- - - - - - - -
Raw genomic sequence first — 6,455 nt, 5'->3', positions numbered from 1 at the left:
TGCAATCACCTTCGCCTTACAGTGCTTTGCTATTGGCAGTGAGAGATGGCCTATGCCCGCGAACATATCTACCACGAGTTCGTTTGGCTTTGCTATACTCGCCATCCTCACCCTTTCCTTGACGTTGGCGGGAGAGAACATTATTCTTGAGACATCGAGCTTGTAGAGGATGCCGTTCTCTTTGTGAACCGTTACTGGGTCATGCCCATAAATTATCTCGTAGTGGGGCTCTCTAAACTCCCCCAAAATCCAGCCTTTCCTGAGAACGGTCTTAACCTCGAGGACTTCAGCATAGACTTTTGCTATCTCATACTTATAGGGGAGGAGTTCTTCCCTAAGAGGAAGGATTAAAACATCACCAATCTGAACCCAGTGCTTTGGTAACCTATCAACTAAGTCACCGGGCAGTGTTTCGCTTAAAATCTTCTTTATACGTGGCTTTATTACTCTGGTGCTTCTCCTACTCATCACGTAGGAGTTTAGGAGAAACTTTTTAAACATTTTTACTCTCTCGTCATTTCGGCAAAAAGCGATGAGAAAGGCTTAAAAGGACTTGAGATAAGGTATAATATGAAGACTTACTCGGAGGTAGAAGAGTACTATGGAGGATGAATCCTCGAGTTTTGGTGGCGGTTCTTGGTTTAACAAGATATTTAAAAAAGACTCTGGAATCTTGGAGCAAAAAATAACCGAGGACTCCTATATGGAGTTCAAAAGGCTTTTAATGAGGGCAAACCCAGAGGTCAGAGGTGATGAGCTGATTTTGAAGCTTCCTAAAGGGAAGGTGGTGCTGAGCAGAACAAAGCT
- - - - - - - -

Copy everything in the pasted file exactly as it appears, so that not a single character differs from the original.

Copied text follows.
Raw genomic sequence first — 6,455 nt, 5'->3', positions numbered from 1 at the left:
TGCAATCACCTTCGCCTTACAGTGCTTTGCTATTGGCAGTGAGAGATGGCCTATGCCCGCGAACATATCTACCACGAGTTCGTTTGGCTTTGCTATACTCGCCATCCTCACCCTTTCCTTGACGTTGGCGGGAGAGAACATTATTCTTGAGACATCGAGCTTGTAGAGGATGCCGTTCTCTTTGTGAACCGTTACTGGGTCATGCCCATAAATTATCTCGTAGTGGGGCTCTCTAAACTCCCCCAAAATCCAGCCTTTCCTGAGAACGGTCTTAACCTCGAGGACTTCAGCATAGACTTTTGCTATCTCATACTTATAGGGGAGGAGTTCTTCCCTAAGAGGAAGGATTAAAACATCACCAATCTGAACCCAGTGCTTTGGTAACCTATCAACTAAGTCACCGGGCAGTGTTTCGCTTAAAATCTTCTTTATACGTGGCTTTATTACTCTGGTGCTTCTCCTACTCATCACGTAGGAGTTTAGGAGAAACTTTTTAAACATTTTTACTCTCTCGTCATTTCGGCAAAAAGCGATGAGAAAGGCTTAAAAGGACTTGAGATAAGGTATAATATGAAGACTTACTCGGAGGTAGAAGAGTACTATGGAGGATGAATCCTCGAGTTTTGGTGGCGGTTCTTGGTTTAACAAGATATTTAAAAAAGACTCTGGAATCTTGGAGCAAAAAATAACCGAGGACTCCTATATGGAGTTCAAAAGGCTTTTAATGAGGGCAAACCCAGAGGTCAGAGGTGATGAGCTGATTTTGAAGCTTCCTAAAGGGAAGGTGGTGCTGAGCAGAACAAAGCT